Just look at this recent Marquette Law poll.

And here's what Nancy Pelosi had to say about the sudden shakeups at the USPS. “We believe these changes, made during the middle of a once-in-a-century pandemic, now threaten the timely delivery of mail—including medicines for seniors, paychecks for workers, and absentee ballots for voters."

Sure, the agency is indeed losing money, but income problems for the USPS precede the COVID-19 era. It's the sudden timing and the method in which those problems are now being addressed that's causing many to take a second look.

Late last month, for example, a Fortune report cited an internal memo announcing the elimination of overtime and the agency-wide acceptance that delayed mail delivery will simply be a reality. The same memo also includes a warning that these changes and others are part of a "first wave" of shifting practices that will be impacting the USPS this year.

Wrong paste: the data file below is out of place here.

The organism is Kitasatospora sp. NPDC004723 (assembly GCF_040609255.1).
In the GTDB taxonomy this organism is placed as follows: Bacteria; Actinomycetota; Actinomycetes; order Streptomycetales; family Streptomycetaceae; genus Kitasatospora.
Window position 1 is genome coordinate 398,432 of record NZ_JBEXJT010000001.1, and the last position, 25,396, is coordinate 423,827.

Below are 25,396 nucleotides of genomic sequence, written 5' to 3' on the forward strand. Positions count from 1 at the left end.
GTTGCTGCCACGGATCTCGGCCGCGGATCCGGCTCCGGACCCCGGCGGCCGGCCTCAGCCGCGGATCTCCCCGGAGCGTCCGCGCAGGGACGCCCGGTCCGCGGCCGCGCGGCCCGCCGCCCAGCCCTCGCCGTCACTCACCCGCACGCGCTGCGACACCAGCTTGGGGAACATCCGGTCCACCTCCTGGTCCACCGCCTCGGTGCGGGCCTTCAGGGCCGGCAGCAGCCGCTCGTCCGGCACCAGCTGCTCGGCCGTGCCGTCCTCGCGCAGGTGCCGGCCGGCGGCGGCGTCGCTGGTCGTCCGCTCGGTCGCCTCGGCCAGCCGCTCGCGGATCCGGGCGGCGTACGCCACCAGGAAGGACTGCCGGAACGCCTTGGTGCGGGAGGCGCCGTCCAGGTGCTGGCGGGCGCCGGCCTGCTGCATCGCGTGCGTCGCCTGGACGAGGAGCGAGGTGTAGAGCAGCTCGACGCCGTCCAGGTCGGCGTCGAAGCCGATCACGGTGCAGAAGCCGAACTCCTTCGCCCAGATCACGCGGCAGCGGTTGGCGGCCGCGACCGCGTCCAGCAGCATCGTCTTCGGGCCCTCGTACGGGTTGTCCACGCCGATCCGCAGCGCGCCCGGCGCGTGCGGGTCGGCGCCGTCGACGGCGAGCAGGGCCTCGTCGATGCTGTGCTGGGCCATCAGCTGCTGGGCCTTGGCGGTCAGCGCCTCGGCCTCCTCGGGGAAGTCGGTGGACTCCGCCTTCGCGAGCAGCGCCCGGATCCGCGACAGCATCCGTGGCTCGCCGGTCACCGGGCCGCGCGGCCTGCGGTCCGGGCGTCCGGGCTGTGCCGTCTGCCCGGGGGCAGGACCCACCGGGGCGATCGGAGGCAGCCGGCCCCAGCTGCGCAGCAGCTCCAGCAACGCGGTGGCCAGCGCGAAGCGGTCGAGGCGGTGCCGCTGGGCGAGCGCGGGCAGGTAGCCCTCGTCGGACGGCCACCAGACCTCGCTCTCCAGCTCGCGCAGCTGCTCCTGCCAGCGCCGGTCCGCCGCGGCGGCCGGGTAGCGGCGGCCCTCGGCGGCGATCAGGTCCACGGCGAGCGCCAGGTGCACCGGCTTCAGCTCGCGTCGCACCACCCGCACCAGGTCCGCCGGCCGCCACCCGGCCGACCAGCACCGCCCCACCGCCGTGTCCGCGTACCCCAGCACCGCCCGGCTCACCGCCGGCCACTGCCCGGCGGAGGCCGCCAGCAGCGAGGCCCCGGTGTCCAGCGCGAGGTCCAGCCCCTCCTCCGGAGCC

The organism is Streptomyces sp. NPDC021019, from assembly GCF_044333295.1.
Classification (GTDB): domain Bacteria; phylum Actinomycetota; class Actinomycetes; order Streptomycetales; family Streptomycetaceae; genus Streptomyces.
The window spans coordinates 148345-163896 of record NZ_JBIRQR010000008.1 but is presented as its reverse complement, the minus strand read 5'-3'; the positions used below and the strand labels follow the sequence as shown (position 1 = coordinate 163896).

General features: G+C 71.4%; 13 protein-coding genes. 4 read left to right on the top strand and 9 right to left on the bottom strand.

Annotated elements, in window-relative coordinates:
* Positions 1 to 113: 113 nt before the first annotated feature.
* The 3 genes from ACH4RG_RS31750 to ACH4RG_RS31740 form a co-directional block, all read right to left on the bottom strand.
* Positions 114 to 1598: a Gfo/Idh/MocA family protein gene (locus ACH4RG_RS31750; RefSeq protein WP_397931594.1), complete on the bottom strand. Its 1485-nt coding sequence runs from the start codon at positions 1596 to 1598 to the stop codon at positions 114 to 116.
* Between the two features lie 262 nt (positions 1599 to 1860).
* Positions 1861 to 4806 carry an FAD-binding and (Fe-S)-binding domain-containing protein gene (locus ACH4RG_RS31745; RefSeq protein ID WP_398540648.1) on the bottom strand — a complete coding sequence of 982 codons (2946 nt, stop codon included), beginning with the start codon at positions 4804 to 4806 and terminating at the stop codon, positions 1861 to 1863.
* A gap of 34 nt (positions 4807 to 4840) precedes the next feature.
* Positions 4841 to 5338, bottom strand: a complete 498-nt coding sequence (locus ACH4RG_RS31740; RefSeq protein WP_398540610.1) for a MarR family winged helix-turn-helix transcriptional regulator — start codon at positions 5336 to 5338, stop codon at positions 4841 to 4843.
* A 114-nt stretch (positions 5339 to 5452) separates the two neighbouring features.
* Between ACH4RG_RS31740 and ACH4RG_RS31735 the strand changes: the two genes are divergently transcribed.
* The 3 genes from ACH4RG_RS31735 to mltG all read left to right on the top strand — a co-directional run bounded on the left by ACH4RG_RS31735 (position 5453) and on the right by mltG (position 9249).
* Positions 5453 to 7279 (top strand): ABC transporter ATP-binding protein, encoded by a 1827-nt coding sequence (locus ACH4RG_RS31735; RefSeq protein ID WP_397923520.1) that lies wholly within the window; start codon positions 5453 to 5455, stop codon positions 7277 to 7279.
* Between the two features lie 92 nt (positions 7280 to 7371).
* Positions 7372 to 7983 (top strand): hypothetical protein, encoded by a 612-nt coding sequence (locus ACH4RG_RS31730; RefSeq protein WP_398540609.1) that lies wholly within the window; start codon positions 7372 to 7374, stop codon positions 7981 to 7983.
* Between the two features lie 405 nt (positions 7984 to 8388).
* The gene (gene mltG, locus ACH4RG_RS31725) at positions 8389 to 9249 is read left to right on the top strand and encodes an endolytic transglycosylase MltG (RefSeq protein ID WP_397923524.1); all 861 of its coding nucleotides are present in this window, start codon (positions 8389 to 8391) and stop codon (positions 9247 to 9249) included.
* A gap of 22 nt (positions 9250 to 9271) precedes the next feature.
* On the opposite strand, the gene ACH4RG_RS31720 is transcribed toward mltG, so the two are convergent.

Of course, the idea of diminishing mail delivery as a supposed response to a drop in revenue doesn't make much sense, not to mention the fact that data from previous years actually proves that net losses increase when aspects of delivery are slowed down.

"These changes are happening because there's a White House agenda to privatize and sell off the public Postal Service," Mark Dimondstein, president of the American Postal Workers Union, warned in Nicole Goodkind's report. At the moment, Dimondstein added, there's still "too much approval" of the USPS among the general public. Thus, efforts are seemingly being implemented that will dismantle the public's opinion of the agency to the point of no longer supporting it.